Hyung S. Kim, Kim Julja, Dodu Jeju, 2013 and Onpyeong Jeju, 2014.

Credit: Courtesy of the artist

When Humans Intersect With Oceans: Artists Explore

February 8, 2017

A new exhibit at the School of the Museum of Fine Arts in Boston and at Tufts University is taking a close look at how humans interact with the ocean, as well as at the environmental impact those interactions can have. 

As curator Alaina Claire Feldman worked her way through the SMFA gallery showing “The Ocean After Nature,” she pointed out to a photo of a submarine breaking through arctic ice. There’s a science fiction film about global warming. One wall is dominated by two enormous photographs by the Korean artist Hyung S. Kim of figures wearing rudimentary diving equipment.

“These images are from Jeju Island, which is in the very south," she said.

The photos are of women called Haenyeo. In the 18th century, men on this Korean island were taxed on oysters and clams they gathered, so the women started supporting their families by diving for food – a tradition that’s still going on.

“I love having them blown up here, because they look like real warriors, like ocean mermaid warriors,” Feldman said.

Across the room are photos and video of soup – but not just any soup. They’re illustrations from an exhibit called “Does This Soup Taste Ambivalent” by artists and brothers Tomoo and Ei Arakawa. They’re from Fukishima, Japan, where a tsunami caused a nuclear disaster in 2011. The artists invited their mother to cook a soup and serve it to guests of an art gallery.

“The tricky thing about this is the soup was made with radishes and mushrooms that came from that region," Feldman said. "And you see in these images there’s the performance of the soup being served. There’s also documentation of the goods being tested to see if they’re radioactive."

The question of whether the soup is radioactive is what the piece is all about.

"The government has said no, they’re not," said Feldman. "And so the ambivalence in ‘Does This Soup Taste Ambivalent?’ is what are your emotions about consuming this, would you eat the soup?”

Feldman said she’s hoping to get the artists to come to Boston with some soup before the exhibit closes, but she said with a laugh she probably wouldn't eat the soup herself.

Feldman said the works in the exhibit don’t actually propose anything particular about how we should act, but she said they make us think more carefully about what we do. That’s also true of the work of local artist Evelyn Rydz. She’s also part of the “Ocean After Nature” exhibit, but her work got its own show called "Floating Artifacts” at the Tufts University Art Gallery.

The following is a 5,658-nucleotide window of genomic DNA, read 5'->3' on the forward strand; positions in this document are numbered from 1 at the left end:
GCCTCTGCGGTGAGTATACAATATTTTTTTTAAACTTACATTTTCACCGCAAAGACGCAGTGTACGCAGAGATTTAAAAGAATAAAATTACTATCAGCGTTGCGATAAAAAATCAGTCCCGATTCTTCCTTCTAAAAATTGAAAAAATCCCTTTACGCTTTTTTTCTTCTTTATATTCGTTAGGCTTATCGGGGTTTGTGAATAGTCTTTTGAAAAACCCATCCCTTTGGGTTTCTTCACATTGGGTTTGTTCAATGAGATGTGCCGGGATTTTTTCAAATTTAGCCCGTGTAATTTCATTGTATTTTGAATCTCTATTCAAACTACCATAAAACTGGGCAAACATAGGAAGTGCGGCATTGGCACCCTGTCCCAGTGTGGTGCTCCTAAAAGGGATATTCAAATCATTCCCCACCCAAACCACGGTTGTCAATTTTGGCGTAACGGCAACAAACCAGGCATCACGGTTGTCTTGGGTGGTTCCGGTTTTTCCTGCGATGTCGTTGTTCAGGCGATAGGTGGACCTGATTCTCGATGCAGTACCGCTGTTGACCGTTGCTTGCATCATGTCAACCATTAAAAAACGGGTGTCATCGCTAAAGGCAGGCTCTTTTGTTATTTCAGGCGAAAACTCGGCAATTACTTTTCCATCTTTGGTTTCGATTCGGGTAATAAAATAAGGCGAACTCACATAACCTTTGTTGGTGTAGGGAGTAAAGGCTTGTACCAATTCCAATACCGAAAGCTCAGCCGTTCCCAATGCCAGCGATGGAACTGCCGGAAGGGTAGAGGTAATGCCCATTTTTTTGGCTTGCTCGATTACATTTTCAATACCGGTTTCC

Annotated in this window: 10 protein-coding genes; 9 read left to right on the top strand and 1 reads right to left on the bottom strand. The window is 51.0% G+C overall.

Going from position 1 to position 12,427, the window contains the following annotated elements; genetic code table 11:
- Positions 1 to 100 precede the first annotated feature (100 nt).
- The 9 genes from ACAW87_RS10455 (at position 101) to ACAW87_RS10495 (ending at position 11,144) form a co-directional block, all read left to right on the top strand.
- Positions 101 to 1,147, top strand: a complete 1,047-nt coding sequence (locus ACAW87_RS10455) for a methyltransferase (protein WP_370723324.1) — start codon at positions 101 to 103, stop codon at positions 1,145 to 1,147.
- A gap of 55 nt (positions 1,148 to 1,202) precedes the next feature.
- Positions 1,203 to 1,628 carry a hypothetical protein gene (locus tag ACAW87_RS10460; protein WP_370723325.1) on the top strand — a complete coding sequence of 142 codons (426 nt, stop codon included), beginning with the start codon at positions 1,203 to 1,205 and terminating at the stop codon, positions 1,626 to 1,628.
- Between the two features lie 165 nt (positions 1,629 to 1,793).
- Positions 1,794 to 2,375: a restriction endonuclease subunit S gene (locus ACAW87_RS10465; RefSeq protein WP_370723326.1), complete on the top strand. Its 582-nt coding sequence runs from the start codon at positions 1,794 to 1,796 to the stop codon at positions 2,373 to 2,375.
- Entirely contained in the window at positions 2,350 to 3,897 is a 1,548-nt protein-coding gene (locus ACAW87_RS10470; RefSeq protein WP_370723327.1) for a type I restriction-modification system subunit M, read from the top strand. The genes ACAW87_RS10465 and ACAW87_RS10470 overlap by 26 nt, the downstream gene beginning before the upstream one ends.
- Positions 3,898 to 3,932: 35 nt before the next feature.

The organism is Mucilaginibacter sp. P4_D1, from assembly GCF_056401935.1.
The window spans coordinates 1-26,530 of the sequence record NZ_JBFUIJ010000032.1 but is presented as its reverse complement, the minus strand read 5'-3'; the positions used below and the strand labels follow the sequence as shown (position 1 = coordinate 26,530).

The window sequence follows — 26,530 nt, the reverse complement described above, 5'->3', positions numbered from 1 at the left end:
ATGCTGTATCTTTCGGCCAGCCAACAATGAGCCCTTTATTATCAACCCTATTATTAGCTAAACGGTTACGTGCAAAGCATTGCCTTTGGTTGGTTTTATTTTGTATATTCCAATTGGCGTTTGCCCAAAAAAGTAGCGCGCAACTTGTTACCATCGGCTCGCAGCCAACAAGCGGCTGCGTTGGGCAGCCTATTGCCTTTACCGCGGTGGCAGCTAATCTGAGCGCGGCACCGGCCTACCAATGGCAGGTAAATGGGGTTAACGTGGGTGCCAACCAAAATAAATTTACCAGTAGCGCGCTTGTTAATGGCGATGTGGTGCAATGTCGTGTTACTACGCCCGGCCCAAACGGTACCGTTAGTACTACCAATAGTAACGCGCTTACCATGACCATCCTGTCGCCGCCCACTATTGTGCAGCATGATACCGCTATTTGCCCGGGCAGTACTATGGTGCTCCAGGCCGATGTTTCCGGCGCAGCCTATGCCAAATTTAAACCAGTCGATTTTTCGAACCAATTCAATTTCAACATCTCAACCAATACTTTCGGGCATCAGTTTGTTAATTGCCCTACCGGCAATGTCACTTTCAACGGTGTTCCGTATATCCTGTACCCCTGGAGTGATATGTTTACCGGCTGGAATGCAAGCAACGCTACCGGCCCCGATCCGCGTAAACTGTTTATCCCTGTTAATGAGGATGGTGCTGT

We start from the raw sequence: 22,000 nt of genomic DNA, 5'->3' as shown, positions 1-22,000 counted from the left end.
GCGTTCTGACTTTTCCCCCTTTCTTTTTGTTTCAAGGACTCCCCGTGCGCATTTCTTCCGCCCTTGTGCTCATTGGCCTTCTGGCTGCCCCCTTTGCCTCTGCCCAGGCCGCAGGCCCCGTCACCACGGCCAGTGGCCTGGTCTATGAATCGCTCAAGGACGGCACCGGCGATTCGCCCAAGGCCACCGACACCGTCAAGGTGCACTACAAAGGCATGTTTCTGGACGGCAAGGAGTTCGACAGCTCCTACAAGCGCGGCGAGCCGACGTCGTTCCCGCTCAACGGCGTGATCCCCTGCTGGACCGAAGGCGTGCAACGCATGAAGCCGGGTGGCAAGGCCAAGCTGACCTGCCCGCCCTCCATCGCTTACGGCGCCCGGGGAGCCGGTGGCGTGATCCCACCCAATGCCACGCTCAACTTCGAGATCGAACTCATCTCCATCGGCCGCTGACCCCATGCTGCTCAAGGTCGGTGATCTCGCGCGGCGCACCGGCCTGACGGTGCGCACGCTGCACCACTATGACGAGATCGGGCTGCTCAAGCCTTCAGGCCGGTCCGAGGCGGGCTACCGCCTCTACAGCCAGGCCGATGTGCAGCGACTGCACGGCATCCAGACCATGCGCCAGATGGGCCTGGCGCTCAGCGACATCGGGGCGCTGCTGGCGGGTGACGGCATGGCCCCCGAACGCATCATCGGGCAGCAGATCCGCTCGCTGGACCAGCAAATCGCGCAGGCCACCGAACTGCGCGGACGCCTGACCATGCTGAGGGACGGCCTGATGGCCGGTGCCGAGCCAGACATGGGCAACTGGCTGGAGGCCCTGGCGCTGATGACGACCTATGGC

One of the images in "Floating Artifacts" by Evelyn Rydz.
Caption
Photo Credit: Courtesy of the artist

The gallery is full of her portraits of colorful and oddly shaped objects against a black background. They’re all things Rydz found on beaches around the world.

“What you’re looking at in the room, these are all plastic," Rydz said. "Although they feel completely different. Different colors, textures, surfaces, some of them have become micro-habitats.”

Ordinarily, plastic in the ocean is considered trash, but there's something beautiful about these images. However, that's not the point for Rydz.

“So, I’m less interested in making them beautiful. I’m not interested in the objects themselves so much as I am their history and what’s happened to them," she said. "I’m more interested in the ocean and the way the ocean has sculpted them, changed them.”

In the middle of the room is a microscope and a typewriter. Rydz is inviting guests to take a close up look at the actual specks of plastic, and then to fill out a card like you’d see in a natural history museum.

  • Artist Evelyn Rydz, in her exhibit, "Floating Artifacts" at the Tufts University Art Gallery.
    Caption
    Photo Credit: Craig LeMoult/WGBH News
  • Guests are invited to use a microscope and typewriter to observe and describe what they see.
    Caption
    Photo Credit: Craig LeMoult/WGBH News
  • The pieces of plastic featured in the exhibit are actually very tiny.
    Caption
    Photo Credit: Craig LeMoult/WGBH News

 

“Just like an archaeologist in the past would collect ancient pottery shards to tell us something about past civilizations, I think future archaeologists might unfortunately be looking at pieces of plastic along the coast as an index back to who we are today," Rydz said.

Rydz said she hopes this is something that we'll think about when we throw things away, and as people look at her exhibit, she wants them to think, maybe it is a piece of something that was once theirs. These are tiny things, she said, but they have a huge lasting impact through geologic time. 


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